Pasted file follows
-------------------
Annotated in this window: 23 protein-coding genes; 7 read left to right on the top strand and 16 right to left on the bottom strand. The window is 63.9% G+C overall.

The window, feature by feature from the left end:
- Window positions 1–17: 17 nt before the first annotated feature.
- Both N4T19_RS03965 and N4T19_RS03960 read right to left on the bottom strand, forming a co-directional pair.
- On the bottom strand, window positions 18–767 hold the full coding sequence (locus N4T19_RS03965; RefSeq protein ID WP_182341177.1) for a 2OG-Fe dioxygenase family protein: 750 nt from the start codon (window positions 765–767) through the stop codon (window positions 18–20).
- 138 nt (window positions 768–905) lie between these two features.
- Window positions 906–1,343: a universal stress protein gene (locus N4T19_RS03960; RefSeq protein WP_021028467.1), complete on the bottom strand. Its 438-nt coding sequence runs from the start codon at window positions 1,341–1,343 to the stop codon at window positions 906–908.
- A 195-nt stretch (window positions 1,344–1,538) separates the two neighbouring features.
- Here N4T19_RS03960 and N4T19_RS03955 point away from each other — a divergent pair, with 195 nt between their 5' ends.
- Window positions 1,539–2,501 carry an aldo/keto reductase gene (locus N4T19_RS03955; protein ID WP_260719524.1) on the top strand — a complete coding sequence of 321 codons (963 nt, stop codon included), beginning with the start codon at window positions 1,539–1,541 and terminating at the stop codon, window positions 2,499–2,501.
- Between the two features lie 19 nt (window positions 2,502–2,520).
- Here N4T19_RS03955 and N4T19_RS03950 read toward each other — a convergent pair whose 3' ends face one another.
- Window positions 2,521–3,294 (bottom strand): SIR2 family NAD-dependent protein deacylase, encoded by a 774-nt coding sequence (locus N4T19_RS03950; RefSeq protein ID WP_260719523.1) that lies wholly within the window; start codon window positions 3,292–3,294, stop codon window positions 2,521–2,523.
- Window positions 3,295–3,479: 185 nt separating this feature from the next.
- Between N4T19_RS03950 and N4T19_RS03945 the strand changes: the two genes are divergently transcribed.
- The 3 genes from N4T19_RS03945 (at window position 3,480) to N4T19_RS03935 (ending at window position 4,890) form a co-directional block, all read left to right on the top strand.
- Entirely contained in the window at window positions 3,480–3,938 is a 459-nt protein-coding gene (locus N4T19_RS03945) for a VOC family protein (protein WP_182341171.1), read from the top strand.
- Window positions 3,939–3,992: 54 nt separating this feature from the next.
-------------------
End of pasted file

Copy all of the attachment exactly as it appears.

Annotated in this window: 23 protein-coding genes; 7 read left to right on the top strand and 16 right to left on the bottom strand. The window is 63.9% G+C overall.

The window, feature by feature from the left end:
- Window positions 1–17: 17 nt before the first annotated feature.
- Both N4T19_RS03965 and N4T19_RS03960 read right to left on the bottom strand, forming a co-directional pair.
- On the bottom strand, window positions 18–767 hold the full coding sequence (locus N4T19_RS03965; RefSeq protein ID WP_182341177.1) for a 2OG-Fe dioxygenase family protein: 750 nt from the start codon (window positions 765–767) through the stop codon (window positions 18–20).
- 138 nt (window positions 768–905) lie between these two features.
- Window positions 906–1,343: a universal stress protein gene (locus N4T19_RS03960; RefSeq protein WP_021028467.1), complete on the bottom strand. Its 438-nt coding sequence runs from the start codon at window positions 1,341–1,343 to the stop codon at window positions 906–908.
- A 195-nt stretch (window positions 1,344–1,538) separates the two neighbouring features.
- Here N4T19_RS03960 and N4T19_RS03955 point away from each other — a divergent pair, with 195 nt between their 5' ends.
- Window positions 1,539–2,501 carry an aldo/keto reductase gene (locus N4T19_RS03955; protein ID WP_260719524.1) on the top strand — a complete coding sequence of 321 codons (963 nt, stop codon included), beginning with the start codon at window positions 1,539–1,541 and terminating at the stop codon, window positions 2,499–2,501.
- Between the two features lie 19 nt (window positions 2,502–2,520).
- Here N4T19_RS03955 and N4T19_RS03950 read toward each other — a convergent pair whose 3' ends face one another.
- Window positions 2,521–3,294 (bottom strand): SIR2 family NAD-dependent protein deacylase, encoded by a 774-nt coding sequence (locus N4T19_RS03950; RefSeq protein ID WP_260719523.1) that lies wholly within the window; start codon window positions 3,292–3,294, stop codon window positions 2,521–2,523.
- Window positions 3,295–3,479: 185 nt separating this feature from the next.
- Between N4T19_RS03950 and N4T19_RS03945 the strand changes: the two genes are divergently transcribed.
- The 3 genes from N4T19_RS03945 (at window position 3,480) to N4T19_RS03935 (ending at window position 4,890) form a co-directional block, all read left to right on the top strand.
- Entirely contained in the window at window positions 3,480–3,938 is a 459-nt protein-coding gene (locus N4T19_RS03945) for a VOC family protein (protein WP_182341171.1), read from the top strand.
- Window positions 3,939–3,992: 54 nt separating this feature from the next.